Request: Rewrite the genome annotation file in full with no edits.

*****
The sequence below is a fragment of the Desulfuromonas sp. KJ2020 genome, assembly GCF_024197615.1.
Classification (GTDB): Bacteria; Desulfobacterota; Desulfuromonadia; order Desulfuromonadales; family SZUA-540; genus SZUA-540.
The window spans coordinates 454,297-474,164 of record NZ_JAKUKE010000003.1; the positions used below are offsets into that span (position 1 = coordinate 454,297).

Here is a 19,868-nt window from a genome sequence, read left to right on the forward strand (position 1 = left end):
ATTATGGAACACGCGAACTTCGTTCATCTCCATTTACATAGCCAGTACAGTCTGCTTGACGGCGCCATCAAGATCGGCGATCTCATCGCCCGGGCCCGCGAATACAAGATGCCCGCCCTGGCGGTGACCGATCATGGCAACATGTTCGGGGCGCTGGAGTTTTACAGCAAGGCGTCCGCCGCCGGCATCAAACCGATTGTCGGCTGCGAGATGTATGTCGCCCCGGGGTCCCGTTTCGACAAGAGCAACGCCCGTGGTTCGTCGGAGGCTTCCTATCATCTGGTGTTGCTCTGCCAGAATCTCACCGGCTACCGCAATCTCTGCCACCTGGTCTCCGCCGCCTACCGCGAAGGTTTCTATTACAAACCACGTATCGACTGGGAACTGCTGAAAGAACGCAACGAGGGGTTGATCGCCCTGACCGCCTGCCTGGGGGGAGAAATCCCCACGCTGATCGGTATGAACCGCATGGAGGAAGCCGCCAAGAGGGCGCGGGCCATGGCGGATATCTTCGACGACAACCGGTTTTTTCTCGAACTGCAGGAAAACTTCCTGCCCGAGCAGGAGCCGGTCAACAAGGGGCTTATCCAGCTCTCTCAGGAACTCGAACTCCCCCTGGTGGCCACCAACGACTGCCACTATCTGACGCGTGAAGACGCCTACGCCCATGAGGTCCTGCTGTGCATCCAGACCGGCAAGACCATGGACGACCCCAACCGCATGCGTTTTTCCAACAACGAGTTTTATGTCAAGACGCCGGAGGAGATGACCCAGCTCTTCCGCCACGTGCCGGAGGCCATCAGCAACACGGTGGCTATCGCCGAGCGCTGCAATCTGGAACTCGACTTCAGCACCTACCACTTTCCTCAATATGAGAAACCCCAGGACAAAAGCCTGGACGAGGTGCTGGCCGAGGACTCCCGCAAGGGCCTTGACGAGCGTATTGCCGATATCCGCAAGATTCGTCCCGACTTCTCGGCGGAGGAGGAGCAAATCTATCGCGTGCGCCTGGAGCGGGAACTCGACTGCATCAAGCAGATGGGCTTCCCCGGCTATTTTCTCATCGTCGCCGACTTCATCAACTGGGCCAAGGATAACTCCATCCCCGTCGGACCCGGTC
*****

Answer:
The sequence below is a fragment of the Desulfuromonas sp. KJ2020 genome, assembly GCF_024197615.1.
Classification (GTDB): Bacteria; Desulfobacterota; Desulfuromonadia; order Desulfuromonadales; family SZUA-540; genus SZUA-540.
The window spans coordinates 454,297-474,164 of record NZ_JAKUKE010000003.1; the positions used below are offsets into that span (position 1 = coordinate 454,297).

Here is a 19,868-nt window from a genome sequence, read left to right on the forward strand (position 1 = left end):
ATTATGGAACACGCGAACTTCGTTCATCTCCATTTACATAGCCAGTACAGTCTGCTTGACGGCGCCATCAAGATCGGCGATCTCATCGCCCGGGCCCGCGAATACAAGATGCCCGCCCTGGCGGTGACCGATCATGGCAACATGTTCGGGGCGCTGGAGTTTTACAGCAAGGCGTCCGCCGCCGGCATCAAACCGATTGTCGGCTGCGAGATGTATGTCGCCCCGGGGTCCCGTTTCGACAAGAGCAACGCCCGTGGTTCGTCGGAGGCTTCCTATCATCTGGTGTTGCTCTGCCAGAATCTCACCGGCTACCGCAATCTCTGCCACCTGGTCTCCGCCGCCTACCGCGAAGGTTTCTATTACAAACCACGTATCGACTGGGAACTGCTGAAAGAACGCAACGAGGGGTTGATCGCCCTGACCGCCTGCCTGGGGGGAGAAATCCCCACGCTGATCGGTATGAACCGCATGGAGGAAGCCGCCAAGAGGGCGCGGGCCATGGCGGATATCTTCGACGACAACCGGTTTTTTCTCGAACTGCAGGAAAACTTCCTGCCCGAGCAGGAGCCGGTCAACAAGGGGCTTATCCAGCTCTCTCAGGAACTCGAACTCCCCCTGGTGGCCACCAACGACTGCCACTATCTGACGCGTGAAGACGCCTACGCCCATGAGGTCCTGCTGTGCATCCAGACCGGCAAGACCATGGACGACCCCAACCGCATGCGTTTTTCCAACAACGAGTTTTATGTCAAGACGCCGGAGGAGATGACCCAGCTCTTCCGCCACGTGCCGGAGGCCATCAGCAACACGGTGGCTATCGCCGAGCGCTGCAATCTGGAACTCGACTTCAGCACCTACCACTTTCCTCAATATGAGAAACCCCAGGACAAAAGCCTGGACGAGGTGCTGGCCGAGGACTCCCGCAAGGGCCTTGACGAGCGTATTGCCGATATCCGCAAGATTCGTCCCGACTTCTCGGCGGAGGAGGAGCAAATCTATCGCGTGCGCCTGGAGCGGGAACTCGACTGCATCAAGCAGATGGGCTTCCCCGGCTATTTTCTCATCGTCGCCGACTTCATCAACTGGGCCAAGGATAACTCCATCCCCGTCGGACCCGGTC